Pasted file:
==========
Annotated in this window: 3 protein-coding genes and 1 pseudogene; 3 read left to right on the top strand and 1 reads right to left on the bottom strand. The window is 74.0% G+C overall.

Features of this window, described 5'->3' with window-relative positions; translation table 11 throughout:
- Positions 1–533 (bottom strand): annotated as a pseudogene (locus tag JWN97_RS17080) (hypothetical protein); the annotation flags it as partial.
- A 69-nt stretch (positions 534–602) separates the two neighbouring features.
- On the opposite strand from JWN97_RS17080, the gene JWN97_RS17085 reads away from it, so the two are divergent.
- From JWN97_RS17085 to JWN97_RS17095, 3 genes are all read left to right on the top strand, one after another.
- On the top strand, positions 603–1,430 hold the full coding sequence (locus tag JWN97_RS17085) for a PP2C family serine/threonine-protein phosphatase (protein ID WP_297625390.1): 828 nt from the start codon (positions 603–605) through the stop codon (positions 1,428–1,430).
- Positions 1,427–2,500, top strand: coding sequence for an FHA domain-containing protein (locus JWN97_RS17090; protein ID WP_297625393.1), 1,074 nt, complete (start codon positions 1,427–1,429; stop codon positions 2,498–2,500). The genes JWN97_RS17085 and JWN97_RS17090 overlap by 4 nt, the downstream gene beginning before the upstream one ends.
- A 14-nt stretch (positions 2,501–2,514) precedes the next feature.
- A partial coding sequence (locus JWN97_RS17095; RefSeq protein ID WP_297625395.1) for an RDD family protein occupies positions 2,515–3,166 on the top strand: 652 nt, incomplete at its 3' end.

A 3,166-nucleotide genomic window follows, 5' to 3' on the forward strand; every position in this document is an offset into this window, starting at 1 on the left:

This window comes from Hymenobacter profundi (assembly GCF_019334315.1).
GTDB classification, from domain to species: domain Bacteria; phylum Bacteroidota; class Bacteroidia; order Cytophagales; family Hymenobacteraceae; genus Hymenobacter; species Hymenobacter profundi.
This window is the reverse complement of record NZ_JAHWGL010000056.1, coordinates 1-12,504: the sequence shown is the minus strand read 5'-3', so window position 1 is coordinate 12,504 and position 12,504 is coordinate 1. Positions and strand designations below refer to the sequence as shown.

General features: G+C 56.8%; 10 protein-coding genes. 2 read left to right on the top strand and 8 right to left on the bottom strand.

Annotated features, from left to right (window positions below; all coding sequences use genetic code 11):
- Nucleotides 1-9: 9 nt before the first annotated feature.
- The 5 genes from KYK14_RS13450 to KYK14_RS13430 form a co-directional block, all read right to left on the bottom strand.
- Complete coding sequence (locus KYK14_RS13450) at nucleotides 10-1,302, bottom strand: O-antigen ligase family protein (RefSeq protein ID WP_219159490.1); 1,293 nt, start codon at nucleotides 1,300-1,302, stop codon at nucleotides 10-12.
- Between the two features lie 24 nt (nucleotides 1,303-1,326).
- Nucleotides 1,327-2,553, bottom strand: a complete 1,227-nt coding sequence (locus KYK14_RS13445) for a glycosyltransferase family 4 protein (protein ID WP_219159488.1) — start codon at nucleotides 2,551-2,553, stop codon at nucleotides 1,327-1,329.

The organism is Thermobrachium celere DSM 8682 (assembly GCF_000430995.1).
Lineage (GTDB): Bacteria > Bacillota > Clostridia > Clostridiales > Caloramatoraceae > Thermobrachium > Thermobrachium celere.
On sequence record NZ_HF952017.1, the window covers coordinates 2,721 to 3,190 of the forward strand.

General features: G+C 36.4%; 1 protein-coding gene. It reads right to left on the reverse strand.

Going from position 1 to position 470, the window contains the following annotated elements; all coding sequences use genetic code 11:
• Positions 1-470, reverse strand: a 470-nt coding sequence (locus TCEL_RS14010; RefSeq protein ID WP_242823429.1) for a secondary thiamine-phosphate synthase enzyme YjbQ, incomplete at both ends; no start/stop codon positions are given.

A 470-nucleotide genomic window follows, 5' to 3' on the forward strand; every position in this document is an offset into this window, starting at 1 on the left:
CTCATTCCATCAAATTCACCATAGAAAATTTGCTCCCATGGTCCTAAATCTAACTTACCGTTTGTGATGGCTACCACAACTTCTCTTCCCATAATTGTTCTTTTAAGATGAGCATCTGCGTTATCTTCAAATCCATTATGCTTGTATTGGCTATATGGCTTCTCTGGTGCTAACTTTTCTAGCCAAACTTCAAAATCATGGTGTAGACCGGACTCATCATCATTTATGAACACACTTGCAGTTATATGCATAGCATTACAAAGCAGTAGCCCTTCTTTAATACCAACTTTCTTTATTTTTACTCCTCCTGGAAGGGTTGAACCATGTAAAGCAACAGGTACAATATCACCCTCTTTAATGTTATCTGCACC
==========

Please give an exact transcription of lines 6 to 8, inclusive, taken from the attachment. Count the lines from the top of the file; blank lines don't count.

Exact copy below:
- From JWN97_RS17085 to JWN97_RS17095, 3 genes are all read left to right on the top strand, one after another.
- On the top strand, positions 603–1,430 hold the full coding sequence (locus tag JWN97_RS17085) for a PP2C family serine/threonine-protein phosphatase (protein ID WP_297625390.1): 828 nt from the start codon (positions 603–605) through the stop codon (positions 1,428–1,430).
- Positions 1,427–2,500, top strand: coding sequence for an FHA domain-containing protein (locus JWN97_RS17090; protein ID WP_297625393.1), 1,074 nt, complete (start codon positions 1,427–1,429; stop codon positions 2,498–2,500). The genes JWN97_RS17085 and JWN97_RS17090 overlap by 4 nt, the downstream gene beginning before the upstream one ends.